• Entry type: Person
  • Entry ID: AWE23090843

Fitzharris, Meegan

(1972 – )
  • Born 1 January, 1972, Wellington New Zealand
  • Occupation Politician, Public servant


Meegan Fitzharris was first elected to the ACT Legislative Assembly in 2014 and served until July 2019 in a range of ministerial roles including Minister for Health and Wellbeing, Minister for Medical and Health Research, Minister for Transport, Minister for City Services, and Minister for Higher Education, Research and Training.

Meegan Fitzharris was inscribed on the ACT Women’s Honour Roll in 2012.


“Meegan Fitzharris was born in Wellington, New Zealand in 1972. Her father was a policeman and the family moved around, including living in Singapore for some years. She moved from New Zealand to Australia in 1998 after completing a Bachelor of Commerce at the University of Otago (1993–96) and a Master of Arts in International Relations at the University of Auckland (1996–99). While studying she also worked as a university tutor and undertook internships with Oxfam in Auckland, and at the United Nations in New York, in the Executive Office of the Secretary-General and Division for the Advancement of Women. After arriving in Australia, she worked with the NSW Police, in a role related to security planning for the Sydney 2000 Olympic Games. She then moved to Canberra, initially working in the Australian government National Office for the Information Economy, and later became a senior policy officer with the Australian Federal Police (AFP) developing and coordinating policy advice on significant national law enforcement issues for the AFP Commissioner and Minister. She was described by an AFP colleague as a brilliant policy writer. From 2005 to 2007 she worked for the federal Attorney-General’s Department, again in a senior policy role, addressing national security and counter-terrorism issues across government. Between 2007 and 2012 she became a mother to three children (two daughters and a son) with her husband Pierre Huetter, combining motherhood with work as a consultant, providing training in policy development and effective communication.

In 2012 she became a senior advisor to Andrew Barr, who was then Deputy Chief Minister in the Australian Capital Territory (ACT) Legislative Assembly, with portfolio responsibilities including Treasury, Community Services and Housing. She later became his Chief of Staff, and was in this role when he became Chief Minister for the ACT in 2014. In addition to paid employment roles, she has been an active volunteer across various community, education and sporting organisations. Fitzharris was a Labor party candidate in the 2012 ACT election, but did not win a seat. When Katy Gallagher resigned as ACT Chief Minister in 2014 to stand for the Australian Senate, a countback of the 2012 votes resulted in Fitzharris being elected as the member for Molonglo, taking up a seat in the ACT Assembly in January 2015. She was re-elected to the Assembly in October 2016 as the member for Yerrabi. During her relatively short political career she held a number of key ministerial positions, including Assistant Minister for Health, and later Minister for Health and Wellbeing, Minister for Medical and Health Research, Minister for Transport, Minister for City Services, and Minister for Higher Education, Research and Training. Development of the first stage of Canberra light rail was a major initiative within her transport portfolio responsibilities, with construction commencing in 2016 and opening to passengers in 2019. As Health Minister she commissioned a major review into staffing issues, after complaints of bullying and harassment and a poor workplace culture in ACT Health. She also chaired the Council of Australian Governments (COAG) Health Council. In June 2019 Fitzharris announced her intention to resign from her ministerial roles, and step away from politics. She left the Assembly in July 2019, stating that her main reason for leaving politics was for her family and noting that her children would be in high school through the next term of government. In an interview at the time she said, ‘I hope that other working mums and dads — indeed people of all ages and backgrounds — consider running for public office. It is an important role; and it is more than a job. It is deeply important to our community that good people of all political persuasions put their hand up to represent their community, join the contest of ideas and take responsibility for decision making.’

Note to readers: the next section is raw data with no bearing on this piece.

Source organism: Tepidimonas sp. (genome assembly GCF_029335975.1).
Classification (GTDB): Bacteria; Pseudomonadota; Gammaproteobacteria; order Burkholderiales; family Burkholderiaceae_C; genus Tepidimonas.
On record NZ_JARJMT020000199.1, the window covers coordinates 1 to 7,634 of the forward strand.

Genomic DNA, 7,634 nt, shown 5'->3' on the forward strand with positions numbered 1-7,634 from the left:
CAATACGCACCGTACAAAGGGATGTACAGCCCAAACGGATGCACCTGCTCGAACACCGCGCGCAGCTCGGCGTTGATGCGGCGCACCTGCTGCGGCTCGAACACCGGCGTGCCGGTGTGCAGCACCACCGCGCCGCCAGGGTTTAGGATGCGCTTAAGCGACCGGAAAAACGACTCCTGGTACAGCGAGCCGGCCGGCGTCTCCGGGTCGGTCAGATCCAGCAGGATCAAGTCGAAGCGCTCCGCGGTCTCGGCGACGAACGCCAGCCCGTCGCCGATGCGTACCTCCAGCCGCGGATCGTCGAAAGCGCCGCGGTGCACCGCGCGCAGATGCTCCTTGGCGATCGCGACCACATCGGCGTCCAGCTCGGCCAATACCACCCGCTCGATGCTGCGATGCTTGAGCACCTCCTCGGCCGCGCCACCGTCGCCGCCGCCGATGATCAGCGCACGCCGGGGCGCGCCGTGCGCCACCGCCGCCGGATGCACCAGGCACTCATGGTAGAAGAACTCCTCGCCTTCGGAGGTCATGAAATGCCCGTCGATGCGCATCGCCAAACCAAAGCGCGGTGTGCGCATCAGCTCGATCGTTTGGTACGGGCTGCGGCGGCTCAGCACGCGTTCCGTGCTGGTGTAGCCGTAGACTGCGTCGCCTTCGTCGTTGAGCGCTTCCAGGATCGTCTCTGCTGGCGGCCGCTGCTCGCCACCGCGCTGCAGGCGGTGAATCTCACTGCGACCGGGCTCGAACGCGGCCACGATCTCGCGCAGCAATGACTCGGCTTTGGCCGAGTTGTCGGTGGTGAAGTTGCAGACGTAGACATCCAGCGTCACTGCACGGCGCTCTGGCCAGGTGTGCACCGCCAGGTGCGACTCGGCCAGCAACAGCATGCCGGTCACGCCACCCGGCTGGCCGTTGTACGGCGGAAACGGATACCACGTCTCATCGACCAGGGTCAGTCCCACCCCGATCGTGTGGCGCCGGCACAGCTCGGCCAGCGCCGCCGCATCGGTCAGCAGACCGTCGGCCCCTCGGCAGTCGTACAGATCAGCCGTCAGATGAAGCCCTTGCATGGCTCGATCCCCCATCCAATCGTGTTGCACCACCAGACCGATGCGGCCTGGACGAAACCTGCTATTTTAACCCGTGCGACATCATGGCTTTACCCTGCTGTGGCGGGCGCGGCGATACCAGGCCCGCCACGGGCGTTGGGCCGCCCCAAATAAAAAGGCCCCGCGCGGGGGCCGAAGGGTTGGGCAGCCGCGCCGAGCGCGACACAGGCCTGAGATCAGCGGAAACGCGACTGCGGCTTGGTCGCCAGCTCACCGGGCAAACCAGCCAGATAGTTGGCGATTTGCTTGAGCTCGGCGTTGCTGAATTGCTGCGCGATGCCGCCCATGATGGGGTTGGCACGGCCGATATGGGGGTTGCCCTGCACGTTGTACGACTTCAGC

After leaving politics Meegan Fitzharris became a Senior Fellow in Health Policy and Leadership in the College of Health and Medicine at The Australian National University (2019–2021), as well as working again as a consultant. She chaired a planning group established by the Queensland government to investigate opportunities to build on reforms and innovations initiated through the state’s COVID pandemic response. The group’s report Unleashing the Potential: An open and equitable health system was released in August 2020. She became a board member of Dementia Australia in 2021. In early 2020, she was diagnosed with early-stage breast cancer which was successfully treated. She lived in New Zealand from late 2022 until May 2023, undertaking further study. She has since returned to Canberra and is pursuing new career opportunities.”